A former employee reported that he was referred to Monroe to earn a W2 long after the CFO was fired.

TFCAS Monroe Report

A screenshot from the state investigation into Gerald Monroe’s role at Texas Foster Care and Adoption Services, with an employee saying Monroe had to be contacted with multiple connections to sort out his payroll.

The investigation into Monroe’s role at the nonprofit nursing organization targeted an incident in February 2022 when emails containing Texas Foster Care’s financial documents were created by Monroe and then sent to Perez, who forwarded them to state regulators and identified Monroe’s E -kept the mail chain intact.

Perez told a state investigator she didn’t know how he would still have access to the documents, but admitted she asked him for the documents provided he knew how to get them.

When asked by investigators about Monroe’s access to documents, Texas Foster Care co-founder Nagi Patibandla initially said Monroe’s wife Laurie created them and Monroe sent them in. The state investigator pushed back.

“This inspector pointed out that the document was created and sent within 3 minutes of Gerald Monroe’s personal email; Karen Perez has previously stated that he may have had access to these things…” the investigation said.

Patibandla admitted they made a mistake and Monroe may have created the documents.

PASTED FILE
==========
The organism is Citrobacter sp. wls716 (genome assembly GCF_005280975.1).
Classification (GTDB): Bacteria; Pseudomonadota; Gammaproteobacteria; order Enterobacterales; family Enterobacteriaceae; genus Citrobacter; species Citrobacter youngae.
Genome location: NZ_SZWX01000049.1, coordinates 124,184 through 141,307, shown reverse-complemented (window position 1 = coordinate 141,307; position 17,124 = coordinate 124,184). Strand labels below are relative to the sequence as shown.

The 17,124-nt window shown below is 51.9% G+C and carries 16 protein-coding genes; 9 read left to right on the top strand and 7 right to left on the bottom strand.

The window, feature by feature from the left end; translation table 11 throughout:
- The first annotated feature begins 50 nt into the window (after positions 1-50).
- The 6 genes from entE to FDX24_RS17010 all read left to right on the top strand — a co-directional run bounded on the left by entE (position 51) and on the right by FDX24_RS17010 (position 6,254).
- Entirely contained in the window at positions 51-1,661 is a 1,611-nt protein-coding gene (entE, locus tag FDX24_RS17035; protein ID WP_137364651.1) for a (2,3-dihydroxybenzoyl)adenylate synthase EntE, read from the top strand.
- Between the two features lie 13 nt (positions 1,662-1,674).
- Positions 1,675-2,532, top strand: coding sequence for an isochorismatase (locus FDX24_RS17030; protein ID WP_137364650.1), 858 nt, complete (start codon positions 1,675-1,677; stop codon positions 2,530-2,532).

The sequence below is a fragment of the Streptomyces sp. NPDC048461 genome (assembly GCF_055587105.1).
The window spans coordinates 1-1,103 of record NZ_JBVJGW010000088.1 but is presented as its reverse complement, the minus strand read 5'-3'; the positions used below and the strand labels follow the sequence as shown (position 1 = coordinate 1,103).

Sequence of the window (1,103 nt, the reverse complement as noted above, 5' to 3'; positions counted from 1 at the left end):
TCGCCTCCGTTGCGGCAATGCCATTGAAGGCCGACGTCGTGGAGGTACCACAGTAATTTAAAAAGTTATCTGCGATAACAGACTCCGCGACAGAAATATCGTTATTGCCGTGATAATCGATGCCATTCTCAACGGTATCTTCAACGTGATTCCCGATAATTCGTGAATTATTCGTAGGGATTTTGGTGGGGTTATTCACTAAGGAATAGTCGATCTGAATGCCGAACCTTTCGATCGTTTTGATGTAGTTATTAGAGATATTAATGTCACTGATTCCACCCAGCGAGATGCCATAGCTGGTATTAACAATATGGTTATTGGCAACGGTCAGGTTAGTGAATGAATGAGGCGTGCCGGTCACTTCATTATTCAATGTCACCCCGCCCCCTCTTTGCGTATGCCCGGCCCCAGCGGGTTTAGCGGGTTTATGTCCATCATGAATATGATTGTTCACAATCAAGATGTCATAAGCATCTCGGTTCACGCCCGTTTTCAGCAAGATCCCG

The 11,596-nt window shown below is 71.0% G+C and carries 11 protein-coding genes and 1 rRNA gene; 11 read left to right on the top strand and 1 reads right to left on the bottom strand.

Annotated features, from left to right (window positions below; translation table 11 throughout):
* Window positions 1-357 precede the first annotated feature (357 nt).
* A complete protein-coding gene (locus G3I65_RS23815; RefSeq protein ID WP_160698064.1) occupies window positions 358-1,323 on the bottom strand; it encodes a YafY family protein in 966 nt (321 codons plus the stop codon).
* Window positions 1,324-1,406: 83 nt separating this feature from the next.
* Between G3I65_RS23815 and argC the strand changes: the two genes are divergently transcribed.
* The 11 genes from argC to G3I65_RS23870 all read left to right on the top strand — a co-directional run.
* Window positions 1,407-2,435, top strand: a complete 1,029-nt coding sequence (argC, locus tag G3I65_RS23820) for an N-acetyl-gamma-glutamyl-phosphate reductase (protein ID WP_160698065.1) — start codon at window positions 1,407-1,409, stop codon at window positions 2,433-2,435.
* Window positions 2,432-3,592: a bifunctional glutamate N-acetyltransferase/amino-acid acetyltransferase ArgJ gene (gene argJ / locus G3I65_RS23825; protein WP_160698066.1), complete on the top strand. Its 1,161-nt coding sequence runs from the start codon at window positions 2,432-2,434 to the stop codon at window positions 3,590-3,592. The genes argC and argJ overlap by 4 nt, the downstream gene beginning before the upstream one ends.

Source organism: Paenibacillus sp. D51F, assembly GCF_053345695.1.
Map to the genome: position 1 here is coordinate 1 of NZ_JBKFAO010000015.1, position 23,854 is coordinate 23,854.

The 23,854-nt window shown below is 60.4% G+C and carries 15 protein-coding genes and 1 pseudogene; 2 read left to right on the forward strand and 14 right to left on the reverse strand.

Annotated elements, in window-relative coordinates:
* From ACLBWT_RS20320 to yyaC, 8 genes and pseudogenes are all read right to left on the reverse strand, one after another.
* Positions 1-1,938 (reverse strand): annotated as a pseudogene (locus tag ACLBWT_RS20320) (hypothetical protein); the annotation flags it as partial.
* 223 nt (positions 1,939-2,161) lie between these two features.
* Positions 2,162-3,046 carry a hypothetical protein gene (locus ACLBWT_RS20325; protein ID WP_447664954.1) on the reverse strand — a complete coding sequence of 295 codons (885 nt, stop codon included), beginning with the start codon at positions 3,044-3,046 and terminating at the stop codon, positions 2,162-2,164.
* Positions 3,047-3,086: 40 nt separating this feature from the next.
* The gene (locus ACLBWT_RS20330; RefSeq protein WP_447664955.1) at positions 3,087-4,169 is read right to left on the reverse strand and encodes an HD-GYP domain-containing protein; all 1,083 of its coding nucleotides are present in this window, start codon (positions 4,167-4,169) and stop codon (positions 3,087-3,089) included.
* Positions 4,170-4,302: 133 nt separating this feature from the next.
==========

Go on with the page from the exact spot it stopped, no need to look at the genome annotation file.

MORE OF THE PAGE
The state’s investigation also notes the odd timing of several hirings at TFCAS, in which Monroe attempted to replace some of his job roles with family members or family friends shortly after learning he was being investigated by the state for alleged sexual abuse, but before he said it his employer knew about the allegations.

According to the state investigation, Laurie Monroe, Gerald’s wife, was brought on board in May 2020 to handle the nonprofit’s payroll. Two months later, it hired Devin Haines, a man with no accounting experience or degree, to run payroll.

Documents from the DFPS sexual abuse investigation said Haines lived with the Monroes and was dating her granddaughter. Laurie Monroe later denied that Haines ever lived in her home.

According to state documents, Haines’ employment records are questionable because his employee record was missing many required documents. Perez told state investigators to help Laurie Monroe with payroll.

An email from TFCAS to the state said both she and Gerald were no longer with the nonprofit foster home shortly after the arrest. But after Gerald Monroe was allegedly fired, Laurie Monroe took over the nonprofit’s payroll for him, according to the investigation.

Haines could not be found to comment on this story.

Perez said they decided to terminate Laurie Monroe after TPR released his first story and replaced her with Haines, but later turned around due to his connection to the family.

Perez claims Gerald Monroe was fired in December 2020. She said the state was wrong. She attacked TPR’s credibility, saying the state should use its money to “improve the lives of families” instead of “micromanaging” organizations.

The non-profit nursing home is currently closed. However, Perez didn’t rule out a full reopening and said they had no plans to do so until state licensing “acted together.” And of course after they regain their license.